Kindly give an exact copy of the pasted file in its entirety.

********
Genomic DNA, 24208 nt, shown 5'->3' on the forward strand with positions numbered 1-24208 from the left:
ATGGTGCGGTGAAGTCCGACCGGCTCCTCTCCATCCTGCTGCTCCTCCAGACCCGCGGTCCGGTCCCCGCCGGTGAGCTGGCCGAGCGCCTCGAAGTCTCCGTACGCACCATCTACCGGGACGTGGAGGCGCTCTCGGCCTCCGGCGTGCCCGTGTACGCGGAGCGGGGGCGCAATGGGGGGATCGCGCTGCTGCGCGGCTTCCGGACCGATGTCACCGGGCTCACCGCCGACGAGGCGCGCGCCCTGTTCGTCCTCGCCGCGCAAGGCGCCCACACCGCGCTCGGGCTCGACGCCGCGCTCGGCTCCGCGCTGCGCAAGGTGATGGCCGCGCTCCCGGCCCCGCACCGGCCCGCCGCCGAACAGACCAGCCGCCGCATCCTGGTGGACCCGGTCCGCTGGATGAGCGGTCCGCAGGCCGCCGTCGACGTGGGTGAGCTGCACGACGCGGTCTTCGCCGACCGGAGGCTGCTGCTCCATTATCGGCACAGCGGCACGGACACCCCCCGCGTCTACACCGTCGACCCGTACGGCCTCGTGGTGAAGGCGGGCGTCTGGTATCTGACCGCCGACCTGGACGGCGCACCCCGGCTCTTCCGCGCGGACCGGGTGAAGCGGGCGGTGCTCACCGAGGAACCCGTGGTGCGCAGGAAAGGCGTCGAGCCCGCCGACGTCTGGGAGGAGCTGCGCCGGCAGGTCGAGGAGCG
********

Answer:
Genomic DNA, 24208 nt, shown 5'->3' on the forward strand with positions numbered 1-24208 from the left:
ATGGTGCGGTGAAGTCCGACCGGCTCCTCTCCATCCTGCTGCTCCTCCAGACCCGCGGTCCGGTCCCCGCCGGTGAGCTGGCCGAGCGCCTCGAAGTCTCCGTACGCACCATCTACCGGGACGTGGAGGCGCTCTCGGCCTCCGGCGTGCCCGTGTACGCGGAGCGGGGGCGCAATGGGGGGATCGCGCTGCTGCGCGGCTTCCGGACCGATGTCACCGGGCTCACCGCCGACGAGGCGCGCGCCCTGTTCGTCCTCGCCGCGCAAGGCGCCCACACCGCGCTCGGGCTCGACGCCGCGCTCGGCTCCGCGCTGCGCAAGGTGATGGCCGCGCTCCCGGCCCCGCACCGGCCCGCCGCCGAACAGACCAGCCGCCGCATCCTGGTGGACCCGGTCCGCTGGATGAGCGGTCCGCAGGCCGCCGTCGACGTGGGTGAGCTGCACGACGCGGTCTTCGCCGACCGGAGGCTGCTGCTCCATTATCGGCACAGCGGCACGGACACCCCCCGCGTCTACACCGTCGACCCGTACGGCCTCGTGGTGAAGGCGGGCGTCTGGTATCTGACCGCCGACCTGGACGGCGCACCCCGGCTCTTCCGCGCGGACCGGGTGAAGCGGGCGGTGCTCACCGAGGAACCCGTGGTGCGCAGGAAAGGCGTCGAGCCCGCCGACGTCTGGGAGGAGCTGCGCCGGCAGGTCGAGGAGCG